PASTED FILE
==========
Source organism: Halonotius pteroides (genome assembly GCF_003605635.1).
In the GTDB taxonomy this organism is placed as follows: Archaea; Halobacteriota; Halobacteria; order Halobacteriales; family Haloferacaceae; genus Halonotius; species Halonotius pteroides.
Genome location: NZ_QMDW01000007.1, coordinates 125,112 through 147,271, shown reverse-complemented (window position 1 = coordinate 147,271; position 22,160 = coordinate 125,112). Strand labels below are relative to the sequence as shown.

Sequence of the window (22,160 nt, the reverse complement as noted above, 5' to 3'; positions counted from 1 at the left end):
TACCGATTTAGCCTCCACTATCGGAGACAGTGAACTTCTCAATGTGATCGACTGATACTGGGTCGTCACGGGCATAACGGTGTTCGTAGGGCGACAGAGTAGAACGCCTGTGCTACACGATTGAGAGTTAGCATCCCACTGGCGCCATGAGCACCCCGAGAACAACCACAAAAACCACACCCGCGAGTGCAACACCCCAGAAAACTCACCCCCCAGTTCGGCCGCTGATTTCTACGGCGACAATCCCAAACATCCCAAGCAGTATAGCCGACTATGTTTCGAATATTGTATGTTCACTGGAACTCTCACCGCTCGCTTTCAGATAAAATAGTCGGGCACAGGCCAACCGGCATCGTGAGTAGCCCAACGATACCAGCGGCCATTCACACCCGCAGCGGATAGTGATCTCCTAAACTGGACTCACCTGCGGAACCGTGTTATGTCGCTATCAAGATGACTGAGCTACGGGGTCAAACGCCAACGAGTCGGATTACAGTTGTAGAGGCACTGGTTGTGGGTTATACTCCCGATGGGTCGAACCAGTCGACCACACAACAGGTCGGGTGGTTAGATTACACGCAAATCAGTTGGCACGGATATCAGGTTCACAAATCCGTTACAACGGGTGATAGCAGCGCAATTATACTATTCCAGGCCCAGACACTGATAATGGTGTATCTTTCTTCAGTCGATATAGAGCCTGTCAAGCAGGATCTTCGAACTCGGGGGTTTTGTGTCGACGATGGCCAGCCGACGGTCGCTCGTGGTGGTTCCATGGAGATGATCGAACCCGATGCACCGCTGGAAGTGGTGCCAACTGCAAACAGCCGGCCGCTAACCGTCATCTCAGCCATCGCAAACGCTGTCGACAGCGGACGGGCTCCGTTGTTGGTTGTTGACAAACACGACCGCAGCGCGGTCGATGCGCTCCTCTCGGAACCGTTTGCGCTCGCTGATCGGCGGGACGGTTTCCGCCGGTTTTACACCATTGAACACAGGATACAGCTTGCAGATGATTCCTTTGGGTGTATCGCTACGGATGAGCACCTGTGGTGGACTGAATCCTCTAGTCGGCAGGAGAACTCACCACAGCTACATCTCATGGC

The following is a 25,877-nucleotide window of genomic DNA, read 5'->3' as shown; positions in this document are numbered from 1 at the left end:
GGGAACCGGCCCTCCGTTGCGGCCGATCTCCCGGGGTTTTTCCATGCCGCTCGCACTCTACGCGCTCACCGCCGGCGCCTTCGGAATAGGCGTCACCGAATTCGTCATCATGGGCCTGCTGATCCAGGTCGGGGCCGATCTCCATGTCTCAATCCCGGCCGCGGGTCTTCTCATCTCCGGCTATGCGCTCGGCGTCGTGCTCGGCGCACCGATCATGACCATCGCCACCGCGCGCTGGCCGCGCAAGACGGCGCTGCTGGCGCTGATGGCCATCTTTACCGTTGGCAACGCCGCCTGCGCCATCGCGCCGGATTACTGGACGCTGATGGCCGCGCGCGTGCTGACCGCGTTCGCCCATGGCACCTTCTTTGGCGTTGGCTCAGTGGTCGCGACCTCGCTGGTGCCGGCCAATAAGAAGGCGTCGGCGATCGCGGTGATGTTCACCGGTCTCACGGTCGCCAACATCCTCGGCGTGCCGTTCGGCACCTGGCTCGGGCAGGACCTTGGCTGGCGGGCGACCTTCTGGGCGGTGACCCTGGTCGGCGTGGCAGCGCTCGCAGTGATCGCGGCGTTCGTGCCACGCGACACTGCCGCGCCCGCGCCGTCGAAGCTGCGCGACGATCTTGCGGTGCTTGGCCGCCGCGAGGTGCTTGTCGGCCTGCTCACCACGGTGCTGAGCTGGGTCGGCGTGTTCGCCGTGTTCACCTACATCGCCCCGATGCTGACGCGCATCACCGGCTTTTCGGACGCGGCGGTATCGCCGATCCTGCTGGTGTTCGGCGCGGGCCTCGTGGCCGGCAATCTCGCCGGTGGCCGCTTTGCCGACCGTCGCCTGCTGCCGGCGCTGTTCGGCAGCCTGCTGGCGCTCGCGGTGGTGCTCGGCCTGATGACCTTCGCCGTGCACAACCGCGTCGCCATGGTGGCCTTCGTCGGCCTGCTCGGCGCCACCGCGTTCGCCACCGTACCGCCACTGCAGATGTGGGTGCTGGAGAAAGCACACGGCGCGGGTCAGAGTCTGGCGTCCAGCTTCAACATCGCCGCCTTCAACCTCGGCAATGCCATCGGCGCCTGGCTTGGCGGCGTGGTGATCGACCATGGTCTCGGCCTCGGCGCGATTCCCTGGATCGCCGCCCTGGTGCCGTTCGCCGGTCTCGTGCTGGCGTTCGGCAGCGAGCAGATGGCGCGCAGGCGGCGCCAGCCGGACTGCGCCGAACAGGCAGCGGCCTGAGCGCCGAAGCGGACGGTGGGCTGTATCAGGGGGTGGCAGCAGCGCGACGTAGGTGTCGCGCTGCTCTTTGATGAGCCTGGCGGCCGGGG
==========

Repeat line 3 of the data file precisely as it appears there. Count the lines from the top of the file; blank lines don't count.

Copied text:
Genome location: NZ_QMDW01000007.1, coordinates 125,112 through 147,271, shown reverse-complemented (window position 1 = coordinate 147,271; position 22,160 = coordinate 125,112). Strand labels below are relative to the sequence as shown.